September 21, 2020

The Editor Speaks: New builders law is long overdue

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Colin Wilson2webI fully agree with Cayman Contractors Association President Heber Arch that the new regulations requiring builders and trades people to be licensed will help ensure a level playing field for the industry

Arch made this statement at the recent Royal Institute of Chartered Surveyors conference but he also acknowledged when the new law comes into effect it will add to the building costs. There is no doubt this increase will be passed down to the customer.

However, this will be a small price to pay for the shoddy work from unskilled and/or unqualified contractors that have been doing business on our islands and most with no or at the best inadequate liability insurance.

Arch even accused the builders of not providing pensions for their workers and not complying with the labour law.

What is incredible, although I suppose I shouldn’t be incredulous knowing how time here means nothing, the law was tabled back in 2004! It was actually passed in 2007 but never enacted!!

Arch seems to believe this time it will with a few amendments added at the next Legislative Assembly or failing that the one after.

There has been criticism from a number of quarters that having a board to oversee the new law made up of building contactors will have conflicts of interest. However, Arch gave reassurances that the eight-member board would be broad enough to ensure that no one company was advantaged by its involvement.

There is an estimated 580 building and civil engineering contractors operating in the Cayman islands.

The new law will have different categories of registration from general contractors to sub trades eg. plumbers, roofers and masons, and there will also be a sliding scale of requirements and fees.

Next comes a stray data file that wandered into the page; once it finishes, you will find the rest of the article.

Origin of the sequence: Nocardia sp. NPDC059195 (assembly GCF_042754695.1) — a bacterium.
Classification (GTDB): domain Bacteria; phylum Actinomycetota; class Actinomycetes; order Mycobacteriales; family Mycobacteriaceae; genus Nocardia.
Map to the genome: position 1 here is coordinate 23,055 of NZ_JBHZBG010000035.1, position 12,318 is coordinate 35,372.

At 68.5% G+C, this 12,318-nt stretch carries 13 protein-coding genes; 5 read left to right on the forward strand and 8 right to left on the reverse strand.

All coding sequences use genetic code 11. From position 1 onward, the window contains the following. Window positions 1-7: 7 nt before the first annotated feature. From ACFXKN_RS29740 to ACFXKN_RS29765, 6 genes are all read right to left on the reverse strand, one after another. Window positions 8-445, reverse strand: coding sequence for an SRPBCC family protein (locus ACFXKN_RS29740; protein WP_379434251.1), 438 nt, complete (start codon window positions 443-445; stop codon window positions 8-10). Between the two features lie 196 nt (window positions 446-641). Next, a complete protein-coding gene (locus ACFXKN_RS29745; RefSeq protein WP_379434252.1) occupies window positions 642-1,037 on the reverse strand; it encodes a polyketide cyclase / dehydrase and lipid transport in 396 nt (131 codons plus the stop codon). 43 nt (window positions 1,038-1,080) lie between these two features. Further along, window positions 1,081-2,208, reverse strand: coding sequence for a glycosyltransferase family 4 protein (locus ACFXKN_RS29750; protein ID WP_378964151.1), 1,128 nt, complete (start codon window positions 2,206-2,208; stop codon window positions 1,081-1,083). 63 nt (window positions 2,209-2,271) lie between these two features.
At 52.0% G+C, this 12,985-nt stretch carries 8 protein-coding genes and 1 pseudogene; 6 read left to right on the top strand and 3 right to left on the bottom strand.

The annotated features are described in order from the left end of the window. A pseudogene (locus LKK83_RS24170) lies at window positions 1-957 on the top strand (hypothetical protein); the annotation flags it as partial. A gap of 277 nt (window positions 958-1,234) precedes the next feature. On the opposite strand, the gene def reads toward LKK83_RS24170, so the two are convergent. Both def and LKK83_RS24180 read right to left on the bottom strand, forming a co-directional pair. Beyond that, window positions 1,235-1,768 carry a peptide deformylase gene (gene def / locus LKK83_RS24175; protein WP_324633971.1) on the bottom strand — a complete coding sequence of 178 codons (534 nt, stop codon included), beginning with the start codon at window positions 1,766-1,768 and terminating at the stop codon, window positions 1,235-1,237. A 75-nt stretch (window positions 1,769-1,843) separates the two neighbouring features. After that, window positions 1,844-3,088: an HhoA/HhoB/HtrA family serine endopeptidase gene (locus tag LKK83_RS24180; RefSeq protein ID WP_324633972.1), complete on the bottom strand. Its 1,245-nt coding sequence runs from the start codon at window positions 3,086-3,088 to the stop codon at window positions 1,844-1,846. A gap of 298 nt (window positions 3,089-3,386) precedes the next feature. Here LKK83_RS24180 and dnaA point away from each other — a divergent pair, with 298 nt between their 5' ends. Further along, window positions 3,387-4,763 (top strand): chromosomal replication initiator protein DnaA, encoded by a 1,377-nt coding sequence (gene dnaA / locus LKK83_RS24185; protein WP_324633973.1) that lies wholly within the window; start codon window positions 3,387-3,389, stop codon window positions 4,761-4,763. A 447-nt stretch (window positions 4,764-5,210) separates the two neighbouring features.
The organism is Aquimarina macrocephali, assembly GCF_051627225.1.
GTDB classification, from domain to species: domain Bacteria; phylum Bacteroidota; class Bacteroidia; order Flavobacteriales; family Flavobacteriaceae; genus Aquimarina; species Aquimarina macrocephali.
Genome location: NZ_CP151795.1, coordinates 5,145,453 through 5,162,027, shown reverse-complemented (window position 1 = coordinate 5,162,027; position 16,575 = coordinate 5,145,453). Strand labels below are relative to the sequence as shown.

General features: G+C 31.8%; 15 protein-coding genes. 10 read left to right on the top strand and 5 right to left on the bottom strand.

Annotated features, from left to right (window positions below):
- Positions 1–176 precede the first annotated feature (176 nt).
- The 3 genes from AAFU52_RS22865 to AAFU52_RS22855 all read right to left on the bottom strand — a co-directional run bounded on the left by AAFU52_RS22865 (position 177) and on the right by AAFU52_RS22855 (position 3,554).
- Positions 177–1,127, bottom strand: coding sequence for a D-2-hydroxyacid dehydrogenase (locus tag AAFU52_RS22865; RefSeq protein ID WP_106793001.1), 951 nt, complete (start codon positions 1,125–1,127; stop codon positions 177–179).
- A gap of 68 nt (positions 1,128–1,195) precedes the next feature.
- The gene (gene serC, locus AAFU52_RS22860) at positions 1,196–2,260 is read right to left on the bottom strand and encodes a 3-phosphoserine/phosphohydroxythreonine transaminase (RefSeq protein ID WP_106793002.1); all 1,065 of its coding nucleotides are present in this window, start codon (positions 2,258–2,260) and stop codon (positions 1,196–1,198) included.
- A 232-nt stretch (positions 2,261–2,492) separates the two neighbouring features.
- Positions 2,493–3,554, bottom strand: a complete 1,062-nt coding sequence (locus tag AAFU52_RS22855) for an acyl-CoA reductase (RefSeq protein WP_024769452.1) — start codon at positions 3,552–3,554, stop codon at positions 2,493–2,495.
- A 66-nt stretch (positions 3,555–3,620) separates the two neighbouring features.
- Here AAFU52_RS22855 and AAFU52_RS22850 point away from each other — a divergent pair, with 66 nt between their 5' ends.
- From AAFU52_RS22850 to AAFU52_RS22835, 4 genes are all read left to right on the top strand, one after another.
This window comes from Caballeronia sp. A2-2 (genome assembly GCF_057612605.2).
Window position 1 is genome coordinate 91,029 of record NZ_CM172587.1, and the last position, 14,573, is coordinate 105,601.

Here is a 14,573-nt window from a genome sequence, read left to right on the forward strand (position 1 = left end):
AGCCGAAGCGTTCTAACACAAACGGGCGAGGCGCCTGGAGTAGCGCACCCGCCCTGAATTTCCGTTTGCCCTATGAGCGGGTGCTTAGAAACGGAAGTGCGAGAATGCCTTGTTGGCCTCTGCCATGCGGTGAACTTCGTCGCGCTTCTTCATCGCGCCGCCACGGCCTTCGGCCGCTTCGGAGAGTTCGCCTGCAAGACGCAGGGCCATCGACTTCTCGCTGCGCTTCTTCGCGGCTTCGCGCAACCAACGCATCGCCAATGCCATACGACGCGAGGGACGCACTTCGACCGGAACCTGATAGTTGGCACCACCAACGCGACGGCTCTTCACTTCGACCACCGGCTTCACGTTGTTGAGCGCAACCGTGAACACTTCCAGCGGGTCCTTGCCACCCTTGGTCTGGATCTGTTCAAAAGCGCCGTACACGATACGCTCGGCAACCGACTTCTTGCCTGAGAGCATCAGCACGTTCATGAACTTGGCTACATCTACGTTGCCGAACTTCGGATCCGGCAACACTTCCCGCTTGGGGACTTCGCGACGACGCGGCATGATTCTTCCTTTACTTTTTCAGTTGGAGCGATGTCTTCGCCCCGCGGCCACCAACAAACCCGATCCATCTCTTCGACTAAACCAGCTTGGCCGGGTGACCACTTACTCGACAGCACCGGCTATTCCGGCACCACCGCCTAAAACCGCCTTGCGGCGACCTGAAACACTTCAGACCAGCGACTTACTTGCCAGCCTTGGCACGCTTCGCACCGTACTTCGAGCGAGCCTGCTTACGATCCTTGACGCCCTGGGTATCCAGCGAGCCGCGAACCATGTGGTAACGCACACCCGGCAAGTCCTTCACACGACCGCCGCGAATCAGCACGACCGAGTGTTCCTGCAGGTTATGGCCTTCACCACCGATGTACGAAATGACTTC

At the top end, general contractors, businesses qualified to engage in construction, and civil contractors, businesses that build roads, docks, bridges and utilities infrastructure, must meet the strictest criteria for experience and qualifications. Smaller or less experienced businesses can apply for a separate category of “building contractor” for construction of commercial industrial or residential buildings less than 25,000 square-feet or three stories. A fourth category of “residential contractor” is for businesses that construct or renovate buildings comprising four homes or less.

Premier Alden McLaughlin has given the new law his thumbs up, saying, “The law will bring the competency of the construction industry to a standard that will protect, as well as give confidence to, consumer. Once the law is passed, it will guarantee that plumbers are plumbers, electricians are electricians; carpenters are carpenters.”

This was not the case immediately after Hurricane Ivan when restaurant workers who had no jobs suddenly became carpenters and especially roofers.

As a retired Quantity Surveyor I was drafted in to help with the valuations that were piling up to go to the insurance companies and many more surveyors were brought in from overseas. It was with some consternation that I found I was working alongside some of these ‘surveyors’ who openly confessed they had never done an insurance valuation in their life.

Now it is on the table that legislation for architects and surveyors will also be enacted.

I agree with that, too.

Long overdue.

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